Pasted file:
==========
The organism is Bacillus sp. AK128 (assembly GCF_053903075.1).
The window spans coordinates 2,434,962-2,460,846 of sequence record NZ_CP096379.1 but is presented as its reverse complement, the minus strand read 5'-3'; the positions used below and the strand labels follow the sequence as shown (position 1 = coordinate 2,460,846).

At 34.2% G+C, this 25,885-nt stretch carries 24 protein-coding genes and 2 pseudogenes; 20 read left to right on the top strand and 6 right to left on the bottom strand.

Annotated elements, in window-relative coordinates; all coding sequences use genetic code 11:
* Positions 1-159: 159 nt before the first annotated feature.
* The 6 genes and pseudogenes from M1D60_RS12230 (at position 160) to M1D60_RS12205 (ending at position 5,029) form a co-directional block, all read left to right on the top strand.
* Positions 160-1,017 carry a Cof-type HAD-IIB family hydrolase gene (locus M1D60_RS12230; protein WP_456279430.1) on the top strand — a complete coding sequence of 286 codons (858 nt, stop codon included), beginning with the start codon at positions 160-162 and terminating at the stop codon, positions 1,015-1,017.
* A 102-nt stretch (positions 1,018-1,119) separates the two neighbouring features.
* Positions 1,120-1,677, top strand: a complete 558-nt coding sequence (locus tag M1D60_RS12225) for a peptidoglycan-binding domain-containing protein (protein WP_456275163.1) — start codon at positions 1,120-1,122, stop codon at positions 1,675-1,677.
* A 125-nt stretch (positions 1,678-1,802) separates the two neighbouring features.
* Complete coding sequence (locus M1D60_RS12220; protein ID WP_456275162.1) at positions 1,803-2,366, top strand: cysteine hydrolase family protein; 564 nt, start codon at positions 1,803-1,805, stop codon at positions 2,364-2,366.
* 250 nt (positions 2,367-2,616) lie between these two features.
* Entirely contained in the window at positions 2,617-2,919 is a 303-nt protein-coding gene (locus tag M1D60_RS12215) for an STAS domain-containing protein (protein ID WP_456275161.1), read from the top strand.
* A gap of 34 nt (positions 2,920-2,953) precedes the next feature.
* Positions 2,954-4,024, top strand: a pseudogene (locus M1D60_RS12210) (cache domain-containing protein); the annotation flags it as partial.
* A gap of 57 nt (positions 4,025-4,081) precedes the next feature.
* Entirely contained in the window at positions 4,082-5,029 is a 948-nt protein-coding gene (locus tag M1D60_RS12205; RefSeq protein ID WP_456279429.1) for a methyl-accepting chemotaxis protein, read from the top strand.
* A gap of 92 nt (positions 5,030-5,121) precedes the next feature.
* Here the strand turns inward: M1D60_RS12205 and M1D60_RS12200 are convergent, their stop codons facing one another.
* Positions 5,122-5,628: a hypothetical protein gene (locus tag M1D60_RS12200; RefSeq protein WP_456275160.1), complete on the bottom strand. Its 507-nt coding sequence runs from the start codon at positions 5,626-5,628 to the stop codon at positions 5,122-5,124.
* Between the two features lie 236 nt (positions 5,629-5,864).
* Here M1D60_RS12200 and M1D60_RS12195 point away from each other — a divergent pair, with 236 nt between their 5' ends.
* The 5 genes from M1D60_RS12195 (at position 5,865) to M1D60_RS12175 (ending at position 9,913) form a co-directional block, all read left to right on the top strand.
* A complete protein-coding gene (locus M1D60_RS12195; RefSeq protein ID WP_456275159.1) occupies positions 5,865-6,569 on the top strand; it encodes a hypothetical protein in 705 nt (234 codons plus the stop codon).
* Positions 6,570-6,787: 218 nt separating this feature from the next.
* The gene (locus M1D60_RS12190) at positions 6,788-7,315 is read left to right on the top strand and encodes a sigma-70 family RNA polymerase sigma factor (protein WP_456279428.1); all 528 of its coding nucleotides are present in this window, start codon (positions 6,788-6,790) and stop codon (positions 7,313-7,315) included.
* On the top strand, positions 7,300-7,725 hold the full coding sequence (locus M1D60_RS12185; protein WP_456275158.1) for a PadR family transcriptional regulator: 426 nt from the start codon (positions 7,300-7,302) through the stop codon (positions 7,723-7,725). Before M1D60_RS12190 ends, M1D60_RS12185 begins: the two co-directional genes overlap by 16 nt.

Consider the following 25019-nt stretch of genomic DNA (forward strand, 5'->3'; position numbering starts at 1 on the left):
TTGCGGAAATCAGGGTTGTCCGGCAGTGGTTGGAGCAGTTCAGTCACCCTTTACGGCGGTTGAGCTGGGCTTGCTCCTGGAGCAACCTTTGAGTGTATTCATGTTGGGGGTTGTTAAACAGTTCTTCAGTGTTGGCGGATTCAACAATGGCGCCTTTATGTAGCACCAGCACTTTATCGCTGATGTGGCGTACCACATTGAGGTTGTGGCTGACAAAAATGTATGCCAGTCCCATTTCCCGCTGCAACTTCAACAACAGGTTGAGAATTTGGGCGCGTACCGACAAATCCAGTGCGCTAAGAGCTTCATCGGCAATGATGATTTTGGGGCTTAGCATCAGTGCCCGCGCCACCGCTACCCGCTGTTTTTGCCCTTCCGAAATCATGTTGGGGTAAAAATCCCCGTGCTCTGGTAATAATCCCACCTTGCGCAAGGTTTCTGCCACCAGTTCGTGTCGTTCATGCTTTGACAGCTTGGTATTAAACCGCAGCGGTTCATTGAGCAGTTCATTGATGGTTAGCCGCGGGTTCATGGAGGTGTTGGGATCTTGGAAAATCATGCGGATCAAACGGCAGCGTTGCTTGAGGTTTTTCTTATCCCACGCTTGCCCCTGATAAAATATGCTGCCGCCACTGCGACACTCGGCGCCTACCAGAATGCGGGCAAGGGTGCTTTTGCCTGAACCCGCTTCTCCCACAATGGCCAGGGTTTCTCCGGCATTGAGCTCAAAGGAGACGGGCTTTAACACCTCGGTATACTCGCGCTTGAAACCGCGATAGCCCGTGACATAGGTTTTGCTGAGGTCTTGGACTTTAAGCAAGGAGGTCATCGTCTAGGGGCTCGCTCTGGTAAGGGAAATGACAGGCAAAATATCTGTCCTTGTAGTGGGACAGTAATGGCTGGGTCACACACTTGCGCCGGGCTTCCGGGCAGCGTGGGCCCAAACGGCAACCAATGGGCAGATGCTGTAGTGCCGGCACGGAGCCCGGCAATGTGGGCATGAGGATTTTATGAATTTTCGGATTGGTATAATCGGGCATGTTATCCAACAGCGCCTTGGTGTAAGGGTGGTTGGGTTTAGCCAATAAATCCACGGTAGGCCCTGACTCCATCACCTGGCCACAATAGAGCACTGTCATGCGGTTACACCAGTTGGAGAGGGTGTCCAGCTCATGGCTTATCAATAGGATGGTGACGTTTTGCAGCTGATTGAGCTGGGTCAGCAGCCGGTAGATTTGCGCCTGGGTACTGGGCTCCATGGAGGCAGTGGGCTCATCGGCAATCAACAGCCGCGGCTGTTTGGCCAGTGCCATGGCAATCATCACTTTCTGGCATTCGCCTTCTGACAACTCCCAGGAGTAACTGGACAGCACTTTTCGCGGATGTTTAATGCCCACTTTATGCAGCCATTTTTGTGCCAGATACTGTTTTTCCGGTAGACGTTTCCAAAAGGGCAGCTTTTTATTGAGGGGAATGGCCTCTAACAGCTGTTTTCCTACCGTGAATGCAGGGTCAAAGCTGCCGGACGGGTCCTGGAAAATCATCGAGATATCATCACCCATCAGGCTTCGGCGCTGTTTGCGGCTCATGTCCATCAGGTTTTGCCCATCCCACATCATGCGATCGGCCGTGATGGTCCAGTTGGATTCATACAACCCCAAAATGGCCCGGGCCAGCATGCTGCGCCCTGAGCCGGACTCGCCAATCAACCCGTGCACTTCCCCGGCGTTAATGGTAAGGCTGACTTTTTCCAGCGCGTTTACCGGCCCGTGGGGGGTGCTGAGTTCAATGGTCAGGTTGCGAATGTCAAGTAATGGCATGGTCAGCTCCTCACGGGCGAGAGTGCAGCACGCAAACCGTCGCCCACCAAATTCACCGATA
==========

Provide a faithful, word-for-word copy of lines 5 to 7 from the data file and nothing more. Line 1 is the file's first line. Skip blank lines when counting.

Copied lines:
* Positions 1-159: 159 nt before the first annotated feature.
* The 6 genes and pseudogenes from M1D60_RS12230 (at position 160) to M1D60_RS12205 (ending at position 5,029) form a co-directional block, all read left to right on the top strand.
* Positions 160-1,017 carry a Cof-type HAD-IIB family hydrolase gene (locus M1D60_RS12230; protein WP_456279430.1) on the top strand — a complete coding sequence of 286 codons (858 nt, stop codon included), beginning with the start codon at positions 160-162 and terminating at the stop codon, positions 1,015-1,017.